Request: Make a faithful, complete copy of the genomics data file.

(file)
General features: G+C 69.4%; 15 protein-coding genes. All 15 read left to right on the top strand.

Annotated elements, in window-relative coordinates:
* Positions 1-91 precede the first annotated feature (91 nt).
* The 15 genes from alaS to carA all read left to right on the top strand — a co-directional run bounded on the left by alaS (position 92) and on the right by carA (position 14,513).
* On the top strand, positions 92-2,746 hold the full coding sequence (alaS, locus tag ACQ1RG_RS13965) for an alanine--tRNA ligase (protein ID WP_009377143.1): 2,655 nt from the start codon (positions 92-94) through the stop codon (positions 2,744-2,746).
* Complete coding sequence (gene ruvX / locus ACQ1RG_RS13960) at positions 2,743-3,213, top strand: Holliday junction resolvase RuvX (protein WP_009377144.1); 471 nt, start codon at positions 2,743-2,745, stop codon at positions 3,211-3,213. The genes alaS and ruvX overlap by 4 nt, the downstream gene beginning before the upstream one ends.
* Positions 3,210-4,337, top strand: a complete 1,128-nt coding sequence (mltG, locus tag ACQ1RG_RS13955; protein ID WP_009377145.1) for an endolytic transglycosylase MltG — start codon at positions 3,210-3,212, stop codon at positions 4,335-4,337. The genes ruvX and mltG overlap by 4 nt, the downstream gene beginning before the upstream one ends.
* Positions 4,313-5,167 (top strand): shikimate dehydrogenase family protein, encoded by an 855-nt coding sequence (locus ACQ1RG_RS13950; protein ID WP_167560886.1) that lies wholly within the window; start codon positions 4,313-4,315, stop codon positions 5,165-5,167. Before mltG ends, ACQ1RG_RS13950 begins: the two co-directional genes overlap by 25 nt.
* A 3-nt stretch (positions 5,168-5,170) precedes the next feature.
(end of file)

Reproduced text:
General features: G+C 69.4%; 15 protein-coding genes. All 15 read left to right on the top strand.

Annotated elements, in window-relative coordinates:
* Positions 1-91 precede the first annotated feature (91 nt).
* The 15 genes from alaS to carA all read left to right on the top strand — a co-directional run bounded on the left by alaS (position 92) and on the right by carA (position 14,513).
* On the top strand, positions 92-2,746 hold the full coding sequence (alaS, locus tag ACQ1RG_RS13965) for an alanine--tRNA ligase (protein ID WP_009377143.1): 2,655 nt from the start codon (positions 92-94) through the stop codon (positions 2,744-2,746).
* Complete coding sequence (gene ruvX / locus ACQ1RG_RS13960) at positions 2,743-3,213, top strand: Holliday junction resolvase RuvX (protein WP_009377144.1); 471 nt, start codon at positions 2,743-2,745, stop codon at positions 3,211-3,213. The genes alaS and ruvX overlap by 4 nt, the downstream gene beginning before the upstream one ends.
* Positions 3,210-4,337, top strand: a complete 1,128-nt coding sequence (mltG, locus tag ACQ1RG_RS13955; protein ID WP_009377145.1) for an endolytic transglycosylase MltG — start codon at positions 3,210-3,212, stop codon at positions 4,335-4,337. The genes ruvX and mltG overlap by 4 nt, the downstream gene beginning before the upstream one ends.
* Positions 4,313-5,167 (top strand): shikimate dehydrogenase family protein, encoded by an 855-nt coding sequence (locus ACQ1RG_RS13950; protein ID WP_167560886.1) that lies wholly within the window; start codon positions 4,313-4,315, stop codon positions 5,165-5,167. Before mltG ends, ACQ1RG_RS13950 begins: the two co-directional genes overlap by 25 nt.
* A 3-nt stretch (positions 5,168-5,170) precedes the next feature.